This is a complete croton plant propagation and care guide, in here you’ll find everything you need to care for this absolutely beautiful and colorful indoor plant.
Identifying plants goes beyond knowing their color and where to purchase them. It includes knowing where the plant is from, its scientific name, how to care for it, how to propagate it, and so many more.
In this article, we will be giving you all you need to know about one of the most loved indoor plants; croton
The Croton Plant Background
|Botanical Name||Cordiaeum variegatum.|
|Plant type||Evergreen shrub.|
|Soil type||Well-drained potting soil.|
|Origin||The tropical forest of Asia, Australia, and Oceania.|
|Size||Varies by species and variety.|
Also known as Codiaeum variegatium, croton is a flowing plant that is from the spurge family; Euphorbiaceae.
It was first described by Carl Linnaeus in 1753, it also has its name from a Greek word which means “tick”, this name was given because of how the croton seed resembles a tick in shape.
Croton is from the tropical forests of southeast Asia, Australia, and Oceania.
Croton can serve as both indoor and outdoor plant, when planted outside, it can grow up to 10 feet tall, however, when planted indoor, in a pot, it tends to be smaller.
Croton comes in a variety of leaf shapes and colors. The leaves can be short, long, thin, thick, etc. the colors also can be from yellow, red, orange, cream, pink, and black and can also come in combinations. There is hardly a croton plant that will not match your décor.
When considering growing croton, there is certain information that you require to help you effectively raise this amazing houseplant. Not having this information on what to do will make your plant stay unhealthy for a long while and in the end, they die. The following are tips on how to care for your croton.
Croton Plant Propagation Requirements
Planting croton requires not much stress; you only have to do the right thing.
Before you begin to plant, you should consider the location where your plant will sit. Either in your garden or indoor. This is because the croton plant is from the tropical forest, hence it cannot tolerate temperature below 60 degrees. The plant should be kept away from cold and should be exposed to full sun.
Soil is very important to every plant and the type of soil you use will affect the growth of your plant. The soil in which your croton plant will be planted should be moist and well-drained. Croton will not tolerate wet or soggy soil, if you live in a dry environment, you may consider misting the leaf of the plant.
Choosing a container is very important. This is because croton is one plant that grows up, and this means it will become heavy at some point, knowing this; you should pick a container that is strong and will not bend when the plant grows bigger. You can also choose to plan to re-pot your plant later as it gets bigger.
Croton Plant Propagation
Unlike some other plants, you cannot propagate croton from seed. This means you have to look to other means to propagate them. We have discovered two ways for you to propagate croton, they are stem cutting and air layering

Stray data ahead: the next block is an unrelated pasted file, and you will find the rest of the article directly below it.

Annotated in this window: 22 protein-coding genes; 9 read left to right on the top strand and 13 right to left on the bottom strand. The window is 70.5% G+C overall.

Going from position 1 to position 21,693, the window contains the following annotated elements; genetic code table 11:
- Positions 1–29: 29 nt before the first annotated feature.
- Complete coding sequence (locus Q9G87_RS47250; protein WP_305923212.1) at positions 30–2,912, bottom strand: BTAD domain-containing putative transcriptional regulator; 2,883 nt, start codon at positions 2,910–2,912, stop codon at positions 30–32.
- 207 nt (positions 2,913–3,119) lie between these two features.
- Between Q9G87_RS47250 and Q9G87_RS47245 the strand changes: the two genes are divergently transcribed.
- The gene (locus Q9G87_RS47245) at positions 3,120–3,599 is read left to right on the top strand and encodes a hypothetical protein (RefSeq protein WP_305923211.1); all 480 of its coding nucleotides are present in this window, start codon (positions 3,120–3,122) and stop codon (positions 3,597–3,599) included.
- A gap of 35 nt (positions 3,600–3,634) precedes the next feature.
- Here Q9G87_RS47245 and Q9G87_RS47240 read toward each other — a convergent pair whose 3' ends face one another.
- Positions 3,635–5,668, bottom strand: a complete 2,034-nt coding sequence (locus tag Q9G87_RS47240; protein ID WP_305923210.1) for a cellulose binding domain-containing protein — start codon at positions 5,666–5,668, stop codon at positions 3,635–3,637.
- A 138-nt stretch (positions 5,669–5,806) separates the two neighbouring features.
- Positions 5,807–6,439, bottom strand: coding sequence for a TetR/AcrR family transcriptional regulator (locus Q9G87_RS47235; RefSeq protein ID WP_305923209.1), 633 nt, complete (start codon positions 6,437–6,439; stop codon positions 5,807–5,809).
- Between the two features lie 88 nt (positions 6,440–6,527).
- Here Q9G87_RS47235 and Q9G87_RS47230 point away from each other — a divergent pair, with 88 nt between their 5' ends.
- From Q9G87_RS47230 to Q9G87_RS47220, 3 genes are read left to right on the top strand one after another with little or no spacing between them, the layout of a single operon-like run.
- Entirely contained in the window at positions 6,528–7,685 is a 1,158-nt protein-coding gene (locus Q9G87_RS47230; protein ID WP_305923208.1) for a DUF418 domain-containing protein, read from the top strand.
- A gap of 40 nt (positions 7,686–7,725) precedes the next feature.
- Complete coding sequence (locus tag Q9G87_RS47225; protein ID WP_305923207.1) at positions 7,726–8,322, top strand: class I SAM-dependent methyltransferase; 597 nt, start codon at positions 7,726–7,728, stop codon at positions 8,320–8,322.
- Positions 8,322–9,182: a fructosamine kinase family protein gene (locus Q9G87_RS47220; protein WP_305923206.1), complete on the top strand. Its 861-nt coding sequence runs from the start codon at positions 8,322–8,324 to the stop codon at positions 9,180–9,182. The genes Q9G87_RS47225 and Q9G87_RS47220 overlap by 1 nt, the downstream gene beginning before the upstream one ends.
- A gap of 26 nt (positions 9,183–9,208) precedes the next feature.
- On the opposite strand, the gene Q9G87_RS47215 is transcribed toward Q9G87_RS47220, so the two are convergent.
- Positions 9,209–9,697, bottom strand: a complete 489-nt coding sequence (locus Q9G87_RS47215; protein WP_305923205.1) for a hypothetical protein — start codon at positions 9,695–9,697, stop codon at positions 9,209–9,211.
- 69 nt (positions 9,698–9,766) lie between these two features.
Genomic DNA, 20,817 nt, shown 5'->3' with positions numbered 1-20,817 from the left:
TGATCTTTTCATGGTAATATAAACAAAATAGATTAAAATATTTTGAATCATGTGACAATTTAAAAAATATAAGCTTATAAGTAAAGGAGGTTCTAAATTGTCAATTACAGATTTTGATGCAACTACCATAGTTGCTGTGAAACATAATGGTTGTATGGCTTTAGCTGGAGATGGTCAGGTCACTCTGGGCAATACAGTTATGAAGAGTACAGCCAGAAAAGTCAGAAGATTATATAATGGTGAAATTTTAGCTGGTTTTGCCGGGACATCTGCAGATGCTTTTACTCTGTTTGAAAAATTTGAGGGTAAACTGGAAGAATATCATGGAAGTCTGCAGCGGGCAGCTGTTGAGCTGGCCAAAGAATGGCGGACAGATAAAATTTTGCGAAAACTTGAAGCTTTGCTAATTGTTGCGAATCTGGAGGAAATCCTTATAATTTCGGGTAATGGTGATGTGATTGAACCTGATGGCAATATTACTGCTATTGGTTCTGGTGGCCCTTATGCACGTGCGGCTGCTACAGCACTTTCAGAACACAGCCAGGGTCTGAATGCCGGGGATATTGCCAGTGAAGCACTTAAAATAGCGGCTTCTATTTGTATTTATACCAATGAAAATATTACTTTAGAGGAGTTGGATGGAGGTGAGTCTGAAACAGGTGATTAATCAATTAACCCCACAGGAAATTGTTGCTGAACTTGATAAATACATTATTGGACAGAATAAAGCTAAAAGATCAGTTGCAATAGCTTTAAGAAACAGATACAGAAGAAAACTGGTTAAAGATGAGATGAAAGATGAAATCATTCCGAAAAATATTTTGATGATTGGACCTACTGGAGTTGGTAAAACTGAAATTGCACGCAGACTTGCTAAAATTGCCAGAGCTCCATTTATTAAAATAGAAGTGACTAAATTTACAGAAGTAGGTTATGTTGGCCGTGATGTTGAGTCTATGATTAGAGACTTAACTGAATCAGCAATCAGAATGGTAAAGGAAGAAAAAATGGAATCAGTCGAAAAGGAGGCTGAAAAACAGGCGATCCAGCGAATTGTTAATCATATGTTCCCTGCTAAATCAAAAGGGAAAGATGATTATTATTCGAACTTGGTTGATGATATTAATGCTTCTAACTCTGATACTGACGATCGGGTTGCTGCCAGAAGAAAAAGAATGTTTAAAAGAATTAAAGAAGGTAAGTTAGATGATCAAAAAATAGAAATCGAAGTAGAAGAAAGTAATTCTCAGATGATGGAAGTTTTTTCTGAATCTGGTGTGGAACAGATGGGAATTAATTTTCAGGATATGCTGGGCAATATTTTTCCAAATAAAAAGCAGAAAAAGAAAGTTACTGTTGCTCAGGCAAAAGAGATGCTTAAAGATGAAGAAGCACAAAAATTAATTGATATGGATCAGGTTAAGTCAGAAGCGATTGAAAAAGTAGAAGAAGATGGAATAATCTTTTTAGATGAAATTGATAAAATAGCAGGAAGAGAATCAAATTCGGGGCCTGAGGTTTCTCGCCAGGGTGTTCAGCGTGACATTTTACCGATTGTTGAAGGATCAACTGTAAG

1. Stem Cutting
This is done by rooting a stem from a healthy, mature croton plant. This method is not only used for croton but many other houseplants. Do this by cutting a stem of about 3 to 4 inches long, which has at least four leaves. Fill a container with a lightweight potting mixture and dip the stem in the container. You can try to create a greenhouse atmosphere by covering the container with plastic.
2. Air Layering
This is another propagating technique that involves rooting the stem while it is still attached to the plant. You take a diagonal cut through half the diameter of the stem, hold the cut open with the use of a toothpick, and apply some rooting hormone to treat the wound.
When the stem roots, plant it in a container filled with potting soil or a mixture of ingredients i.e. peat moss, sand, etc.
Croton is from the tropical forest, hence it requires full sunlight to keep its colors bright. Make sure the topsoil is dry before you water it again, croton enjoys well-drained soil.
You must water the plant the day before you propagate, this will enhance rooting and reduce stress to the plant. You should check the plant often to know when the topsoil is dry so you can water, this can be done twice a week.
If you propagate via air layering, the sphagnum moss will change its color when it is dry, you should remove the plastic, mist the plant, and replace the plastic. Regardless of which method you decide to use, it requires bright or indirect light.
Croton Plant Care: How To Care For Your Croton Plant
One of the most important things to remember about caring for croton is that it requires direct sunlight. The colors of the leaf are dependent on how much light it gets.
1. Always remember to keep the soil moist. Croton will not survive in dry soil or overwatered soil, you must learn to balance it.
2. Specks of dust are easily attracted to the leaves; remember to wipe off the dust from the leaves as often as you can.